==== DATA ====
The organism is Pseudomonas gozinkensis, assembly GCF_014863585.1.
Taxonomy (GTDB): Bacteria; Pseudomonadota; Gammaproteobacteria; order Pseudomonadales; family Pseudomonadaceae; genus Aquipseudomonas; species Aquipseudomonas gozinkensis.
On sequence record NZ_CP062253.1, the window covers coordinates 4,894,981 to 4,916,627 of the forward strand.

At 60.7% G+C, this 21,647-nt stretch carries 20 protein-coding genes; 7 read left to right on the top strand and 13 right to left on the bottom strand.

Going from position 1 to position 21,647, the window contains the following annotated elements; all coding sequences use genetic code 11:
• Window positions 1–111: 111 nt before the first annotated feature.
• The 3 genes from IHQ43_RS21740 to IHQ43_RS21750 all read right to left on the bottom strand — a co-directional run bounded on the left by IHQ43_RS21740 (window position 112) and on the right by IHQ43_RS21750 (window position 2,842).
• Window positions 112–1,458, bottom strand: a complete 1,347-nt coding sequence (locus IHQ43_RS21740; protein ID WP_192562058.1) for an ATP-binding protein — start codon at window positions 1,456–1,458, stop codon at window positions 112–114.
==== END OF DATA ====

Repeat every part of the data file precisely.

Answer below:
The organism is Pseudomonas gozinkensis, assembly GCF_014863585.1.
Taxonomy (GTDB): Bacteria; Pseudomonadota; Gammaproteobacteria; order Pseudomonadales; family Pseudomonadaceae; genus Aquipseudomonas; species Aquipseudomonas gozinkensis.
On sequence record NZ_CP062253.1, the window covers coordinates 4,894,981 to 4,916,627 of the forward strand.

At 60.7% G+C, this 21,647-nt stretch carries 20 protein-coding genes; 7 read left to right on the top strand and 13 right to left on the bottom strand.

Going from position 1 to position 21,647, the window contains the following annotated elements; all coding sequences use genetic code 11:
• Window positions 1–111: 111 nt before the first annotated feature.
• The 3 genes from IHQ43_RS21740 to IHQ43_RS21750 all read right to left on the bottom strand — a co-directional run bounded on the left by IHQ43_RS21740 (window position 112) and on the right by IHQ43_RS21750 (window position 2,842).
• Window positions 112–1,458, bottom strand: a complete 1,347-nt coding sequence (locus IHQ43_RS21740; protein ID WP_192562058.1) for an ATP-binding protein — start codon at window positions 1,456–1,458, stop codon at window positions 112–114.